and readers must draw their own conclusions. In any case, we now
turn our attention to a second aspect of human nature that Lewis
believes points toward the existence of a Higher Power: our ability
to reason.


In Part IX of Hume™s Dialogues, Philo tentatively suggests the follow-
ing hypothesis:

Is it not probable . . . that the whole economy of the universe is con-
ducted by . . . necessity, though no human algebra can furnish a key
which solves the dif¬culty? And instead of admiring the order of nat-
ural beings, may it not happen that, could we penetrate into the inti-
mate nature of bodies, we should clearly see why it was absolutely
impossible they could ever admit of any other disposition?98

In Miracles, Lewis™s third and ¬nal book-length work in Christian
apologetics, he seeks to refute precisely this hypothesis, which he
labels “Naturalism”:

[B]y Naturalism we mean the doctrine that only Nature “ the whole
interlocked system “ exists. And if that were true, every thing and
event would, if we knew enough, be explicable without remain-
der . . . as a necessary product of the system. The whole system being
what it is, it ought to be a contradiction in terms if you were not
reading this book at the moment.99

The ultimate conclusion of Lewis™s argument against Naturalism is
that there is, in addition to Nature, “an eternal, self-existent, rational
God and the Reach of Reason

Being, whom we call God.”100 The heart of this argument is devel-
oped in the third chapter of Miracles. It is widely known among Lewis
scholars that Lewis wrote two versions of this chapter. Lewis revised
the chapter after a famous encounter with the philosopher G. E. M.
Anscombe on February 2, 1948, at a meeting of the Oxford Socratic
Club.101 On that occasion, Anscombe criticized the ¬rst version of
Chapter 3 of Miracles. Although varying opinions about how dam-
aging Anscombe™s criticisms were to Lewis™s original argument have
been put forth, it is clear that Lewis made signi¬cant revisions to the
chapter after the debate with Anscombe.102 Anscombe herself says of
the revised version of the chapter that “[t]he last ¬ve pages of the old
chapter have been replaced by ten pages of the new . . . the rewritten
version is much less slick and avoids some of the mistakes of the ear-
lier one: it is much more of a serious investigation.”103 I will focus on
the revised version of the chapter, since presumably Lewis took this
to be the strongest presentation of the argument.104 In my view, the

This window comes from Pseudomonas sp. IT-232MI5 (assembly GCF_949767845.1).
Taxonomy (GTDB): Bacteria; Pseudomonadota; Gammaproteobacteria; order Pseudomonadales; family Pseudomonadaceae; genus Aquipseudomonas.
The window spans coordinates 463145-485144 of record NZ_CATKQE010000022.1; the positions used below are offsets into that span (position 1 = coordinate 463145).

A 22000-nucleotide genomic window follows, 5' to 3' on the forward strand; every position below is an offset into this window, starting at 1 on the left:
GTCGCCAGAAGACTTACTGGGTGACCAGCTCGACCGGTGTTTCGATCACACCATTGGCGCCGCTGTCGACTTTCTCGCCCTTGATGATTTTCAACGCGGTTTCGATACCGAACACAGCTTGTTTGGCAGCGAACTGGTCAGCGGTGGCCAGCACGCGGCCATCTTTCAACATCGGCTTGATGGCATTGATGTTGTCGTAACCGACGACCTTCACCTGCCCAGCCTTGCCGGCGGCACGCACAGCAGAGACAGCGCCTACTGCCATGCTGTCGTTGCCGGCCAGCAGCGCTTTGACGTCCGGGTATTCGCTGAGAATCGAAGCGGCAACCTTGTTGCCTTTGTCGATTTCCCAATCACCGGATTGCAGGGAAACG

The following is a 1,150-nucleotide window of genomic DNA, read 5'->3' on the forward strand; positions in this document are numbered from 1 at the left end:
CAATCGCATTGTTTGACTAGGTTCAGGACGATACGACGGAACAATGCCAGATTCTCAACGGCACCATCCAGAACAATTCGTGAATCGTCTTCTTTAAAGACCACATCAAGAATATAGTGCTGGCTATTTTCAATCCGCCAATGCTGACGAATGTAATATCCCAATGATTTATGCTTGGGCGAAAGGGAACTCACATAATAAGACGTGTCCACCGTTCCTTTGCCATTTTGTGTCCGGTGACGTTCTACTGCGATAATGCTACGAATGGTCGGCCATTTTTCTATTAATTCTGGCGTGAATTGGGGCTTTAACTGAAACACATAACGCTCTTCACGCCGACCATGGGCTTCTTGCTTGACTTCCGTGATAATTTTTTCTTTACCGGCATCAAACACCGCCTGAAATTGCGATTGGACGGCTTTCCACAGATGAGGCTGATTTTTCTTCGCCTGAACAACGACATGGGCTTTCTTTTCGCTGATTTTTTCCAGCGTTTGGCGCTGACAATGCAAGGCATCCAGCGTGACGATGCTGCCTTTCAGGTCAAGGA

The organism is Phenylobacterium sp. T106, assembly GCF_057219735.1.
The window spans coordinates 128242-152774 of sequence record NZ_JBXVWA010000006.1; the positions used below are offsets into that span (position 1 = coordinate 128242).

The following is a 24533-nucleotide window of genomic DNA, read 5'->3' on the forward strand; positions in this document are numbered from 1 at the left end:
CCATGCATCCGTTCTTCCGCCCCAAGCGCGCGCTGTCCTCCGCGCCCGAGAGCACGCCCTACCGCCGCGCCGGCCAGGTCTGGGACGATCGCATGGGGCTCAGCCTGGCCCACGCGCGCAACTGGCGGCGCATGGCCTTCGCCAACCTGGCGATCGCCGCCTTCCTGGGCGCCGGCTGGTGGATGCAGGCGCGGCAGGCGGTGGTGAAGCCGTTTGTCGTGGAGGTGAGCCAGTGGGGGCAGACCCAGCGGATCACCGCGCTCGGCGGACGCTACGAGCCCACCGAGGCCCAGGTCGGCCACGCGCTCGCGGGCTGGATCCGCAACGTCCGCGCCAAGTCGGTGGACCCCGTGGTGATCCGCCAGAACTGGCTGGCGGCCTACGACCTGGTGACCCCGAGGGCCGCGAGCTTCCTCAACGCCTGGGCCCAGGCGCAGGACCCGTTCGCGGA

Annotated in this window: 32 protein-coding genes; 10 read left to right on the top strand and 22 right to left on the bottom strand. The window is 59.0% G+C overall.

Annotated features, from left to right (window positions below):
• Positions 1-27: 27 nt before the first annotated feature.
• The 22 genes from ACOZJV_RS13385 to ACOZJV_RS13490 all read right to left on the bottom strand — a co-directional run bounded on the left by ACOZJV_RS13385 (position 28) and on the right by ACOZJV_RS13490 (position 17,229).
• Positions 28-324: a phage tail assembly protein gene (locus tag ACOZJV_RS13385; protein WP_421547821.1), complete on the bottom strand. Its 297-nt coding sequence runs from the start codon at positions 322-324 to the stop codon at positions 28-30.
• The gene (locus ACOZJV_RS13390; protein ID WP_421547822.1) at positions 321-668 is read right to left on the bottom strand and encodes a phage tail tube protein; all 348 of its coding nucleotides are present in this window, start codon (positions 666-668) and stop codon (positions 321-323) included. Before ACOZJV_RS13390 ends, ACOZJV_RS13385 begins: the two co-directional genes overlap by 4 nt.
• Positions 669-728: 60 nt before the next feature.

revised chapter is among the most dif¬cult of Lewis™s philosophical
writings to understand, so we will need to do some work to get clear
on exactly how the argument in question is supposed to work.
Before turning to my analysis of Lewis™s argument, I must point
out that there is already an entire book devoted to Lewis™s argument
from reason. This book is Victor Reppert™s C. S. Lewis™s Dangerous Idea.
In that work, Reppert develops six distinct versions of the argument
from reason that he claims are at least suggested by things Lewis says
in various places. I will not undertake a discussion of Reppert™s six
arguments. Instead, I will focus on Lewis™s discussion of the argument
from reason in Miracles, which is his most extended and developed
presentation of the argument. Readers who are interested in other
ways the argument could be developed are encouraged to read Rep-
pert™s book, which is quite well done.105
Let us begin our examination of the argument from reason by
considering a distinction that is crucial to the argument. Lewis dis-
tinguishes two ways that a pair of things can be related to each
other. One relation that can hold between two things is causation
(which Lewis labels “Cause and Effect”). To illustrate this relation,
Lewis uses the sentence “Grandfather is ill today because he ate
Beyond Nature

lobster yesterday.”106 Here, “because” indicates causation; grandfa-
ther™s eating the lobster makes him feel ill. A second relation that can
hold between two things is entailment (which Lewis labels “Ground
and Consequent”). To illustrate this relation, Lewis uses the sentence
“Grandfather must be ill today because he hasn™t gotten up yet (and
we know he is an invariably early riser when he is well).”107 Here,
“because” indicates entailment. The claim (a) whenever grandfather
is not ill he gets up early, and he hasn™t gotten up early today entails
(b) Grandfather is ill today.
With the distinction between causation and entailment in hand,
Lewis argues that if Naturalism is true, “valid” reasoning (by which
Lewis means reasoning that yields knowledge) can occur only if these
two quite different relations can hold between the very same pair of
beliefs.108 To clarify this point and how Lewis arrives at it, it will be
useful to consider an example.
Imagine me, sitting at my desk, struggling to write this exposition
of Lewis™s argument. To give myself a bit of a break, and to verify
that I can still reason properly, imagine that I run through a very
simple argument in my mind. First, I re¬‚ect on (and endorse) the
proposition that (i) all humans are mortal, and I am human. Next, I
re¬‚ect on (and endorse) the proposition that (ii) I am mortal. Let us
refer to my conscious endorsement of proposition (i) as Thought A,
and my conscious endorsement of proposition (ii) as Thought C.
What is required for this simple series of thoughts to constitute
successful reasoning that leads to knowledge? According to Lewis,
one requirement is that the ¬nal thought in the sequence be entailed